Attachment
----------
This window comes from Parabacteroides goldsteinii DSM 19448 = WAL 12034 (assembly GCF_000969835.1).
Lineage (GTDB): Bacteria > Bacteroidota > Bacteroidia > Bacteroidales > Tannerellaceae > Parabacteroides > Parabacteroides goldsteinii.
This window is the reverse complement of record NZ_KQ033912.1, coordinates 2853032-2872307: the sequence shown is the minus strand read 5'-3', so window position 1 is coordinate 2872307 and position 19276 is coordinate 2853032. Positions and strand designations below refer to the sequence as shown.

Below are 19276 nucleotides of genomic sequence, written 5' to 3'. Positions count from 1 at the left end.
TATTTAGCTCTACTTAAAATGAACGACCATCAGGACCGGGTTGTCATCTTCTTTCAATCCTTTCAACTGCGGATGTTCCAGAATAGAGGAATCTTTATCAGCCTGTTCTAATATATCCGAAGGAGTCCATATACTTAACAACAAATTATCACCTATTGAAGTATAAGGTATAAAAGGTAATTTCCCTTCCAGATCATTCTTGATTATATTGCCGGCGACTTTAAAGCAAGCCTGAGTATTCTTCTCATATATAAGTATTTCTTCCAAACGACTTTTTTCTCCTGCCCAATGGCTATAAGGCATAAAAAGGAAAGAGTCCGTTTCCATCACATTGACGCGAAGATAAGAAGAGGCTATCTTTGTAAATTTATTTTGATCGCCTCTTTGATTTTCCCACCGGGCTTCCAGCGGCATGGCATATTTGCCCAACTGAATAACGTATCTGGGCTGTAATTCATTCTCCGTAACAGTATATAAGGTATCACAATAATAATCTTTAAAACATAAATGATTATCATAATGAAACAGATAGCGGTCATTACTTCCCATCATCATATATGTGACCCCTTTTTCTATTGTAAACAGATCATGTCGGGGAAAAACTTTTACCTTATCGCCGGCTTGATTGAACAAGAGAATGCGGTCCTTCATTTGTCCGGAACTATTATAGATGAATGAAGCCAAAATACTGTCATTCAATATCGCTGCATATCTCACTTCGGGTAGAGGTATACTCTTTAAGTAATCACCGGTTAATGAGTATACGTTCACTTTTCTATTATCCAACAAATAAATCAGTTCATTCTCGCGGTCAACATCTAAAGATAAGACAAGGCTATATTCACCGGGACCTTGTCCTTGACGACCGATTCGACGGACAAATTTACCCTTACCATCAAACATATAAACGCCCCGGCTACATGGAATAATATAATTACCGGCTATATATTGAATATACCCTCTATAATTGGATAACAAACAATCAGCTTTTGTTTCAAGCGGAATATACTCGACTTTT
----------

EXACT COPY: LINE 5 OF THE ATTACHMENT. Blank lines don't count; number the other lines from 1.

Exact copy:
TATTTAGCTCTACTTAAAATGAACGACCATCAGGACCGGGTTGTCATCTTCTTTCAATCCTTTCAACTGCGGATGTTCCAGAATAGAGGAATCTTTATCAGCCTGTTCTAATATATCCGAAGGAGTCCATATACTTAACAACAAATTATCACCTATTGAAGTATAAGGTATAAAAGGTAATTTCCCTTCCAGATCATTCTTGATTATATTGCCGGCGACTTTAAAGCAAGCCTGAGTATTCTTCTCATATATAAGTATTTCTTCCAAACGACTTTTTTCTCCTGCCCAATGGCTATAAGGCATAAAAAGGAAAGAGTCCGTTTCCATCACATTGACGCGAAGATAAGAAGAGGCTATCTTTGTAAATTTATTTTGATCGCCTCTTTGATTTTCCCACCGGGCTTCCAGCGGCATGGCATATTTGCCCAACTGAATAACGTATCTGGGCTGTAATTCATTCTCCGTAACAGTATATAAGGTATCACAATAATAATCTTTAAAACATAAATGATTATCATAATGAAACAGATAGCGGTCATTACTTCCCATCATCATATATGTGACCCCTTTTTCTATTGTAAACAGATCATGTCGGGGAAAAACTTTTACCTTATCGCCGGCTTGATTGAACAAGAGAATGCGGTCCTTCATTTGTCCGGAACTATTATAGATGAATGAAGCCAAAATACTGTCATTCAATATCGCTGCATATCTCACTTCGGGTAGAGGTATACTCTTTAAGTAATCACCGGTTAATGAGTATACGTTCACTTTTCTATTATCCAACAAATAAATCAGTTCATTCTCGCGGTCAACATCTAAAGATAAGACAAGGCTATATTCACCGGGACCTTGTCCTTGACGACCGATTCGACGGACAAATTTACCCTTACCATCAAACATATAAACGCCCCGGCTACATGGAATAATATAATTACCGGCTATATATTGAATATACCCTCTATAATTGGATAACAAACAATCAGCTTTTGTTTCAAGCGGAATATACTCGACTTTT